A hacker group claims to have gained access to data from thousands of SIM cards through a complex cyberattack targeting Schepisi Communications, a renowned Australian-based telecommunications company. On its website, this company claims to be associated with telecommunications giant Telstra, providing phone numbers and cloud storage services.
The claims of these hackers appear to be true, as the company’s official platform has been out of service for days. In addition, internal sources mention that company executives have already received a ransom note in which hackers claim to have accessed all kinds of confidential information, including SIM cards, payment details and contracts, among other records.
In this regard, Telstra has already confirmed a cybersecurity incident affecting one of its distributors, without explicitly naming Schepisi Communications: “We have contacted the affected company, so we are aware of access to certain confidential information,” a Telstra spokesperson said. The representative of Tesltra added that the company has strict guidelines established for access to the personal data of its customers for the purposes permitted by law, in addition concluded its message ensuring that the affected systems are not connected to Telstra’s networks.
Moreover, some of the documents exposed on dark web as an extortion method show what appear to be names and phone numbers of some affected customers. The leak also includes information from Schepisi’s business customers, including companies such as Nestlé, some radio stations and financial services companies based in Australia.
Schepisi’s official platforms show that Schepisi offers access and support to Telstra’s services, working primarily with business customers. These services include advice on migrating documents from physical servers to cloud storage units, as well as complementary services.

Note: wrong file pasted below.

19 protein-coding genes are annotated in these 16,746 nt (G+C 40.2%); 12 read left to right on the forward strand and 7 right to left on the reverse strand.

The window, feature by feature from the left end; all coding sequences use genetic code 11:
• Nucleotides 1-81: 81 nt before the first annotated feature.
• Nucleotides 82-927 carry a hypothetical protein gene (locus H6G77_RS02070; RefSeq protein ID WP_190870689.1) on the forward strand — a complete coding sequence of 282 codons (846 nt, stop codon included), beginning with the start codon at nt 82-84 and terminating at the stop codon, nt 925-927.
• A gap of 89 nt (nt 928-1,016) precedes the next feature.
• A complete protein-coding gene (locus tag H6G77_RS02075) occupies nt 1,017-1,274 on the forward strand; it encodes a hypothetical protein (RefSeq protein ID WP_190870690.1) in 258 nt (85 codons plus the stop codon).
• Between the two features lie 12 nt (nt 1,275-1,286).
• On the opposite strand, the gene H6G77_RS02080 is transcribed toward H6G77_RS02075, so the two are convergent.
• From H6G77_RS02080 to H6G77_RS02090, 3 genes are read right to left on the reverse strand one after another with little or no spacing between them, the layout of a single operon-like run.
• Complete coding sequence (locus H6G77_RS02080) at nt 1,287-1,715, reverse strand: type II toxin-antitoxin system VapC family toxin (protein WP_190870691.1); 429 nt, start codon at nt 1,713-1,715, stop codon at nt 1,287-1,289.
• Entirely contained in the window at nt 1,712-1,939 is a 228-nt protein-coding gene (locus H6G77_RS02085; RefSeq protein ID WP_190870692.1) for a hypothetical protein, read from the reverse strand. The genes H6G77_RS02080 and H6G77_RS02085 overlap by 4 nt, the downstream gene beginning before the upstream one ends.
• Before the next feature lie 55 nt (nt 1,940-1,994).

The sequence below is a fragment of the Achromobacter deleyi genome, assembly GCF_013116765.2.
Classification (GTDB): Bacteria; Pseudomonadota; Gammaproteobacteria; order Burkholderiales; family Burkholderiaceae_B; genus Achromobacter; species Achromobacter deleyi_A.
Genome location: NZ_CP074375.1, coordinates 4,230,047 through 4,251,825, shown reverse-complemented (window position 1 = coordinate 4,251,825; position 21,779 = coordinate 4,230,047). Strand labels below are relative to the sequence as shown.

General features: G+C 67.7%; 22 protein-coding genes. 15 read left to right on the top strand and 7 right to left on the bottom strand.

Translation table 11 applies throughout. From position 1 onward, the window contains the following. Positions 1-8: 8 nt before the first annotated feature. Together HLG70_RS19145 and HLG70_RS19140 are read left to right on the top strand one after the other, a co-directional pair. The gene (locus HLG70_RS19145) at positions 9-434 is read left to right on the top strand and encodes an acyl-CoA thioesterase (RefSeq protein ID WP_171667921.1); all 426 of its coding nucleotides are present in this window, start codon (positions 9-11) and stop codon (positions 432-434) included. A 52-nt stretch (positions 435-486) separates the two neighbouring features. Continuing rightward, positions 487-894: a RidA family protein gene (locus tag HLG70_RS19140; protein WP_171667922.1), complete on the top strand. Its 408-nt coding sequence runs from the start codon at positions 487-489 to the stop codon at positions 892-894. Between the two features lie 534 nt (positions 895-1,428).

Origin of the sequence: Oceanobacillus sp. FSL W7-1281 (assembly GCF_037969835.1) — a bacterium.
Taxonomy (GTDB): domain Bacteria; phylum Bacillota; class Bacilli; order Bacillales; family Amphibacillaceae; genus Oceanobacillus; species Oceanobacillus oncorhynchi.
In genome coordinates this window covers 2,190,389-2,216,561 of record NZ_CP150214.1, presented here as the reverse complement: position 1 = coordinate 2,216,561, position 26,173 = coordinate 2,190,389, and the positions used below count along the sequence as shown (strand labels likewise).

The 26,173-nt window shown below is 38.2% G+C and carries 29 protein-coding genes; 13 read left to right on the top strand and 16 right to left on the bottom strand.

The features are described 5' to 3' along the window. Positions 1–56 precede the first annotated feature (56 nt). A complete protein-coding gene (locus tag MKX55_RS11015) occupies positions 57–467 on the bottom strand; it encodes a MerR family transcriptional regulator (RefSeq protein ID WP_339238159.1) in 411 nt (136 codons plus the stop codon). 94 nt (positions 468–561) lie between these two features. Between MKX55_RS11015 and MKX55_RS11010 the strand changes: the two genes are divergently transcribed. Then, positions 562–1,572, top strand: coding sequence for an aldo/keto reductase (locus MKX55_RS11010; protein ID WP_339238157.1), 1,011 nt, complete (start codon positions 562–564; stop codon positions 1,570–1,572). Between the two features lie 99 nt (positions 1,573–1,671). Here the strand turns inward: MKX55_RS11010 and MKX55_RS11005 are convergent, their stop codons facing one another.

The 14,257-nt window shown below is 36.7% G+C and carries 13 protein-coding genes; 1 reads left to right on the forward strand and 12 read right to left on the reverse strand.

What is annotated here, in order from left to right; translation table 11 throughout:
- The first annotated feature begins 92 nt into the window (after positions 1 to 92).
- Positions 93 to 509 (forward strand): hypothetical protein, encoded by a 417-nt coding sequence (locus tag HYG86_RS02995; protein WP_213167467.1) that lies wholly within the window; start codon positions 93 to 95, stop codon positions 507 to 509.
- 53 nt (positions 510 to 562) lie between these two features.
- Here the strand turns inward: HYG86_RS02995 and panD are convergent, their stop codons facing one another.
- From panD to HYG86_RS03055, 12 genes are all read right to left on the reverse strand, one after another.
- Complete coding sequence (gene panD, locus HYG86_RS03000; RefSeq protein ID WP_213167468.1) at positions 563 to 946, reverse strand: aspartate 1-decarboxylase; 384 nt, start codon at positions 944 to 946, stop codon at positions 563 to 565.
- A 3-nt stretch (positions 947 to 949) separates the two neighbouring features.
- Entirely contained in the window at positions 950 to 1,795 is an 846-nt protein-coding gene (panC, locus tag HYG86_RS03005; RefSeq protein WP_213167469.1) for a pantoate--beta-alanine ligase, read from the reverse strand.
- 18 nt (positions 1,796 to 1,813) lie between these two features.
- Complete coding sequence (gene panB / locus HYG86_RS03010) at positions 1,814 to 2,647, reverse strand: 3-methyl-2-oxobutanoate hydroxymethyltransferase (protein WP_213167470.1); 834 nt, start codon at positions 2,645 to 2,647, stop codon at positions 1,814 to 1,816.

About hackers, it is not known which ransomware group is behind the attack, although a source close to the investigation mentioned that the ransom note received by Schepisi included a timer that would have expired this weekend. The ransom amount demanded by hackers is also unknown.
Although there is little official information, cybersecurity specialist Brett Callow claims that threat actors employed an attack mechanism identified as “triple edge”, which allowed them to steal data, encrypt compromised information and eventually leave the victim’s website out of service. This is an increasingly common method of attack and it has proven to be more dangerous, as stolen information can be sold on dark web even if victims agree to pay the ransom.
To learn more about information security risks, malware variants, vulnerabilities and information technologies, feel free to access the International Institute of Cyber Security (IICS) websites.
He is a well-known expert in mobile security and malware analysis. He studied Computer Science at NYU and started working as a cyber security analyst in 2003. He is actively working as an anti-malware expert. He also worked for security companies like Kaspersky Lab. His everyday job includes researching about new malware and cyber security incidents. Also he has deep level of knowledge in mobile security and mobile vulnerabilities.